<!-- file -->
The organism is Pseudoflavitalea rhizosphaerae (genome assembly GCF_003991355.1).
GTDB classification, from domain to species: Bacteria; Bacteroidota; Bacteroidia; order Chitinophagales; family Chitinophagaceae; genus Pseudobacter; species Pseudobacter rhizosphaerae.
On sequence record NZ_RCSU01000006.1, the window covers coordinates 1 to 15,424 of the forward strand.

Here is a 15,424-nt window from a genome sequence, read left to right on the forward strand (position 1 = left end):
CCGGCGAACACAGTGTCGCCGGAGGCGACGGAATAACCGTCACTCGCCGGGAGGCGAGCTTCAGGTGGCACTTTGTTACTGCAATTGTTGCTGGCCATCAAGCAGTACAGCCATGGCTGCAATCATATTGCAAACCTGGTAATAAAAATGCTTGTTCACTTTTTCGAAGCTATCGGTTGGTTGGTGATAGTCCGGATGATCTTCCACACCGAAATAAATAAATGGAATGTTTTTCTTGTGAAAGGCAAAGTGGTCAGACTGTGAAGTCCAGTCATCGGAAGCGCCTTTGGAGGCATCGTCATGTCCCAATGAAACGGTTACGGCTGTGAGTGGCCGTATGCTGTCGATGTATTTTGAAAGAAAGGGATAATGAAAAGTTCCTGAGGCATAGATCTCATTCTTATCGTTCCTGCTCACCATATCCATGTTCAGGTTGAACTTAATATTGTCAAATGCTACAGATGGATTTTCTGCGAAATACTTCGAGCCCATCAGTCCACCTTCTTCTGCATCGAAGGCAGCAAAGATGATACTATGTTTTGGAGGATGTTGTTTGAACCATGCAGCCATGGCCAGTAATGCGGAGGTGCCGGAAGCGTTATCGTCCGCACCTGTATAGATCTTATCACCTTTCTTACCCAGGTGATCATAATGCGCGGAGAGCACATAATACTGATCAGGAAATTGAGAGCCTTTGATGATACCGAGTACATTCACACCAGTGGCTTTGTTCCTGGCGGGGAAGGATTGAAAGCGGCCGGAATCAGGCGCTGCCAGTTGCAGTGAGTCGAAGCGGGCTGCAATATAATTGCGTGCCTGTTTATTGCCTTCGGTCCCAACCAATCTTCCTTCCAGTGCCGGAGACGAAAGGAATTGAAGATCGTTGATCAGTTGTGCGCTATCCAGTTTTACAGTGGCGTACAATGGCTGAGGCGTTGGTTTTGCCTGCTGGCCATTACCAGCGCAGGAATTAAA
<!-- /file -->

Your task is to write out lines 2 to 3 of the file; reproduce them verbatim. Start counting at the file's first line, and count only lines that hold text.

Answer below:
GTDB classification, from domain to species: Bacteria; Bacteroidota; Bacteroidia; order Chitinophagales; family Chitinophagaceae; genus Pseudobacter; species Pseudobacter rhizosphaerae.
On sequence record NZ_RCSU01000006.1, the window covers coordinates 1 to 15,424 of the forward strand.